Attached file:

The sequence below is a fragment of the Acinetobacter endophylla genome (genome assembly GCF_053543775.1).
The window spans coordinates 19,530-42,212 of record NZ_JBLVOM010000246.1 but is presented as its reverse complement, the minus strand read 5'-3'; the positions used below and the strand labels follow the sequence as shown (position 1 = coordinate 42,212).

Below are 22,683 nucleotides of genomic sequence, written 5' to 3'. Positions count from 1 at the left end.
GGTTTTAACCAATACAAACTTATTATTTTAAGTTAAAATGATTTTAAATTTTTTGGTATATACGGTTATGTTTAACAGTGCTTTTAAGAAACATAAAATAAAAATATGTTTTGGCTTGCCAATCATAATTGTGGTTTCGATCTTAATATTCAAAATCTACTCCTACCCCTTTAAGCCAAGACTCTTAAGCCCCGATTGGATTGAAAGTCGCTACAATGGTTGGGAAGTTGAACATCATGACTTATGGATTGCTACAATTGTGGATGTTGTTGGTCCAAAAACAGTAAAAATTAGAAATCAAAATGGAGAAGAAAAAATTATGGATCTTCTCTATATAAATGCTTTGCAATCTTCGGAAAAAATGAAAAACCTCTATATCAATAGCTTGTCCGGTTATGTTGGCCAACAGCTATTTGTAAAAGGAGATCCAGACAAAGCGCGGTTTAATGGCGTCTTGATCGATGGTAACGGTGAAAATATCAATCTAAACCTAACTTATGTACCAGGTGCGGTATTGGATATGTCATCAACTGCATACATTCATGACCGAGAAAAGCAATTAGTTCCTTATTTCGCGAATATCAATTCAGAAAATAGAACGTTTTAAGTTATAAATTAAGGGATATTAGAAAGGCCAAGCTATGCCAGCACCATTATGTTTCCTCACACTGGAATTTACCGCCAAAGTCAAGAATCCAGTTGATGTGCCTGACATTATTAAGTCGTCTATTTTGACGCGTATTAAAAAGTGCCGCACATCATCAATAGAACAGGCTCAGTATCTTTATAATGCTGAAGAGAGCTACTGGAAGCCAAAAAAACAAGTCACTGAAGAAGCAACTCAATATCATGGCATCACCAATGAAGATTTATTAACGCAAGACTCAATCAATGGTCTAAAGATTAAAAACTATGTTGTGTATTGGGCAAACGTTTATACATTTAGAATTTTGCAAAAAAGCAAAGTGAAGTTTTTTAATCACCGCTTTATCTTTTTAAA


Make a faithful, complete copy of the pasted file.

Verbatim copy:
The sequence below is a fragment of the Acinetobacter endophylla genome (genome assembly GCF_053543775.1).
The window spans coordinates 19,530-42,212 of record NZ_JBLVOM010000246.1 but is presented as its reverse complement, the minus strand read 5'-3'; the positions used below and the strand labels follow the sequence as shown (position 1 = coordinate 42,212).

Below are 22,683 nucleotides of genomic sequence, written 5' to 3'. Positions count from 1 at the left end.
GGTTTTAACCAATACAAACTTATTATTTTAAGTTAAAATGATTTTAAATTTTTTGGTATATACGGTTATGTTTAACAGTGCTTTTAAGAAACATAAAATAAAAATATGTTTTGGCTTGCCAATCATAATTGTGGTTTCGATCTTAATATTCAAAATCTACTCCTACCCCTTTAAGCCAAGACTCTTAAGCCCCGATTGGATTGAAAGTCGCTACAATGGTTGGGAAGTTGAACATCATGACTTATGGATTGCTACAATTGTGGATGTTGTTGGTCCAAAAACAGTAAAAATTAGAAATCAAAATGGAGAAGAAAAAATTATGGATCTTCTCTATATAAATGCTTTGCAATCTTCGGAAAAAATGAAAAACCTCTATATCAATAGCTTGTCCGGTTATGTTGGCCAACAGCTATTTGTAAAAGGAGATCCAGACAAAGCGCGGTTTAATGGCGTCTTGATCGATGGTAACGGTGAAAATATCAATCTAAACCTAACTTATGTACCAGGTGCGGTATTGGATATGTCATCAACTGCATACATTCATGACCGAGAAAAGCAATTAGTTCCTTATTTCGCGAATATCAATTCAGAAAATAGAACGTTTTAAGTTATAAATTAAGGGATATTAGAAAGGCCAAGCTATGCCAGCACCATTATGTTTCCTCACACTGGAATTTACCGCCAAAGTCAAGAATCCAGTTGATGTGCCTGACATTATTAAGTCGTCTATTTTGACGCGTATTAAAAAGTGCCGCACATCATCAATAGAACAGGCTCAGTATCTTTATAATGCTGAAGAGAGCTACTGGAAGCCAAAAAAACAAGTCACTGAAGAAGCAACTCAATATCATGGCATCACCAATGAAGATTTATTAACGCAAGACTCAATCAATGGTCTAAAGATTAAAAACTATGTTGTGTATTGGGCAAACGTTTATACATTTAGAATTTTGCAAAAAAGCAAAGTGAAGTTTTTTAATCACCGCTTTATCTTTTTAAA